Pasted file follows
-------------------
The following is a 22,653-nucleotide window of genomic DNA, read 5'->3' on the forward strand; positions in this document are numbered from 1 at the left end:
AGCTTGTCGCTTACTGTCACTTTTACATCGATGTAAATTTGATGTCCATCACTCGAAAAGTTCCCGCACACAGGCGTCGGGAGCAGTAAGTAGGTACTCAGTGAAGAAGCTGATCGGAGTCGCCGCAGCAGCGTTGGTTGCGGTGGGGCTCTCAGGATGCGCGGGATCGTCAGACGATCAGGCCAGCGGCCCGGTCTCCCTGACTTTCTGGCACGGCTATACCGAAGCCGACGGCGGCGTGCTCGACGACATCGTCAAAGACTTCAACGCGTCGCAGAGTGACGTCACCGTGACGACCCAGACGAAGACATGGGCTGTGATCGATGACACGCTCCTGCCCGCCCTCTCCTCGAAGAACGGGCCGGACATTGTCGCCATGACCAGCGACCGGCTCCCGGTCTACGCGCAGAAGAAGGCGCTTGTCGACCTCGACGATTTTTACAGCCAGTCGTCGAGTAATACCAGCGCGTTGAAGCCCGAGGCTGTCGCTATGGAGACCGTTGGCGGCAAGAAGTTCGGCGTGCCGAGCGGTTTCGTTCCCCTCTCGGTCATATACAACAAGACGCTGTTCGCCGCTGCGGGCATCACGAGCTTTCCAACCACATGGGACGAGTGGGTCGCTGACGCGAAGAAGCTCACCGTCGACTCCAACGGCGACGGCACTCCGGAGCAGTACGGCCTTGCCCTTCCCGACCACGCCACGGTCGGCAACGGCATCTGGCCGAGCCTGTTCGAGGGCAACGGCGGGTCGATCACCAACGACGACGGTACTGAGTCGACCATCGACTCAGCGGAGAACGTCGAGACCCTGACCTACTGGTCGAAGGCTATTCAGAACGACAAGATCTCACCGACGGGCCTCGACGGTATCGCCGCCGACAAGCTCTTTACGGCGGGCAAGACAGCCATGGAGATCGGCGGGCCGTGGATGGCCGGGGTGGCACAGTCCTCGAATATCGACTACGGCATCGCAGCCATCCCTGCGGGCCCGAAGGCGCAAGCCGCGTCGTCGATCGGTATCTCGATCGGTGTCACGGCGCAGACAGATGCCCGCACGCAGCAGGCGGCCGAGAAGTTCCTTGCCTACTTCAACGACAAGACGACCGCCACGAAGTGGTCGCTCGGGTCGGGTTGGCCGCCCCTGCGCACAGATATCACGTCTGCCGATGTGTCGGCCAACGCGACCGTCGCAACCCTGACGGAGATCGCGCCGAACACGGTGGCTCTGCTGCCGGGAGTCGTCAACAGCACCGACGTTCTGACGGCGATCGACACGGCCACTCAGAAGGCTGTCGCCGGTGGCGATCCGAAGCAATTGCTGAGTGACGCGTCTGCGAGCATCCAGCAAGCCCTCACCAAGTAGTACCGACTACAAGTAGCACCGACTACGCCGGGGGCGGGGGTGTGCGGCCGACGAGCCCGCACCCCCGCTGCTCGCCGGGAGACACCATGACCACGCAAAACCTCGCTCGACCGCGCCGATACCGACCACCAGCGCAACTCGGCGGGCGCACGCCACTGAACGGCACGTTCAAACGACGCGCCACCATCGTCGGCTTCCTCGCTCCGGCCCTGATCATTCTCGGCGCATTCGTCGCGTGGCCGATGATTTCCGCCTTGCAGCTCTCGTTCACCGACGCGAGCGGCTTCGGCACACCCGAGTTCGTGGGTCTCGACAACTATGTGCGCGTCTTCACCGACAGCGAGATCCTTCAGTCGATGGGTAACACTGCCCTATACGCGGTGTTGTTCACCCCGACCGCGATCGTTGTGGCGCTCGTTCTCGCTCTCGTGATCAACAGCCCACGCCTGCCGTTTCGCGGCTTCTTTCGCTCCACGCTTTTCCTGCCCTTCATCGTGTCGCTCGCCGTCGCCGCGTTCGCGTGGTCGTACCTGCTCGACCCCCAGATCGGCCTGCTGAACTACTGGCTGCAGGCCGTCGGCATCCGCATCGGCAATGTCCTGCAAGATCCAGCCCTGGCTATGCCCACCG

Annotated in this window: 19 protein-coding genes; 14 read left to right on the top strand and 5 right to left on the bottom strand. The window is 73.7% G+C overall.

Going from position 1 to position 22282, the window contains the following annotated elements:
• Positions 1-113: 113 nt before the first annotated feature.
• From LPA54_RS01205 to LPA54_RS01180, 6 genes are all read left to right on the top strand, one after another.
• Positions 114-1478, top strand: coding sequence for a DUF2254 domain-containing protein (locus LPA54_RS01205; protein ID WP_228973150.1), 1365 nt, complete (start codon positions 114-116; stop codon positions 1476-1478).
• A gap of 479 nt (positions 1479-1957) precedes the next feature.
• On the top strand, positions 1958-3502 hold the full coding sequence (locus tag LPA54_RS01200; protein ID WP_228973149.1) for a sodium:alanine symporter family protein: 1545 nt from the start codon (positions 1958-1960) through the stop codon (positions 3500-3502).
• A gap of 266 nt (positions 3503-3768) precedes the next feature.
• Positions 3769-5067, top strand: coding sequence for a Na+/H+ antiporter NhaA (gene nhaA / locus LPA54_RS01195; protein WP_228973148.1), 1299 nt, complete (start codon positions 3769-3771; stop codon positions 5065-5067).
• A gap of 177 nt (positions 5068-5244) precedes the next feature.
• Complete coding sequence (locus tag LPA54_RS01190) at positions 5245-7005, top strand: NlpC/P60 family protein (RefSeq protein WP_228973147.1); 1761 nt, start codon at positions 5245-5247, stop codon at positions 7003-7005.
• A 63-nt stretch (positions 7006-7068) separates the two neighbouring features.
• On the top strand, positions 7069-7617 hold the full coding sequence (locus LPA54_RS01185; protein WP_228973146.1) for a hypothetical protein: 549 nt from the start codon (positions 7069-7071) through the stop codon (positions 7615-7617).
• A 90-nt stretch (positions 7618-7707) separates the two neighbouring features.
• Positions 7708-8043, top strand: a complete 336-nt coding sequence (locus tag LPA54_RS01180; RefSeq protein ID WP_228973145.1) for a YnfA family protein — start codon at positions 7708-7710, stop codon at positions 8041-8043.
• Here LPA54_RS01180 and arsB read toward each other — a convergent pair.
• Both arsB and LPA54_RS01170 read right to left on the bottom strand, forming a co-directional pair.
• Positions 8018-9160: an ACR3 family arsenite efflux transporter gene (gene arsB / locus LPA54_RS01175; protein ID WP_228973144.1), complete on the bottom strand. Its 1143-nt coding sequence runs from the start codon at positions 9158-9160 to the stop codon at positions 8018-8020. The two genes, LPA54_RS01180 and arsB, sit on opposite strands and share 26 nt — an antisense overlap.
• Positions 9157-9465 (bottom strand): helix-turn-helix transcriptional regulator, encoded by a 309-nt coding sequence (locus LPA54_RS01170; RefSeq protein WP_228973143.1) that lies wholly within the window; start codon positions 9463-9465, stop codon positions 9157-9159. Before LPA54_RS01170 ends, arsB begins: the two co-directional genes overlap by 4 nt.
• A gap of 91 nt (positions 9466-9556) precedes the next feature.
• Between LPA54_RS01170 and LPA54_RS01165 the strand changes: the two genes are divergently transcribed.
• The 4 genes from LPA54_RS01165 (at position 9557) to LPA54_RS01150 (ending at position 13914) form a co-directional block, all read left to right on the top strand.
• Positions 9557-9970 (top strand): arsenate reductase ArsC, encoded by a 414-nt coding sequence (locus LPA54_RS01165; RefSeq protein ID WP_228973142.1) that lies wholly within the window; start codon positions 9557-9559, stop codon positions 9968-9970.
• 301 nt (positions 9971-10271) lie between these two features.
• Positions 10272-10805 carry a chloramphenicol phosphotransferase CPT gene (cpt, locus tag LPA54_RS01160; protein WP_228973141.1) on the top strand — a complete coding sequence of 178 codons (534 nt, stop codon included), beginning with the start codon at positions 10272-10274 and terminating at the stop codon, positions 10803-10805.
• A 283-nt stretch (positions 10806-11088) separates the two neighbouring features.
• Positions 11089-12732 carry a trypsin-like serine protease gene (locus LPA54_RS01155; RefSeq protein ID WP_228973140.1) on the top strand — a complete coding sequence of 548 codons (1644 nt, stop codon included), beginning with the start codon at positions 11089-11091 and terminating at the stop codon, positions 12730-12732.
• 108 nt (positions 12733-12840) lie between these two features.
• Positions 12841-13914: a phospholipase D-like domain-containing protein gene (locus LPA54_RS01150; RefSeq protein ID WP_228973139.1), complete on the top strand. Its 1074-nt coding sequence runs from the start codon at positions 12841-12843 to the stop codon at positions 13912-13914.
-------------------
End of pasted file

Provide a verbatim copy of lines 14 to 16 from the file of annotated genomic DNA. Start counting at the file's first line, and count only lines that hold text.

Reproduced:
• A 63-nt stretch (positions 7006-7068) separates the two neighbouring features.
• On the top strand, positions 7069-7617 hold the full coding sequence (locus LPA54_RS01185; protein WP_228973146.1) for a hypothetical protein: 549 nt from the start codon (positions 7069-7071) through the stop codon (positions 7615-7617).
• A 90-nt stretch (positions 7618-7707) separates the two neighbouring features.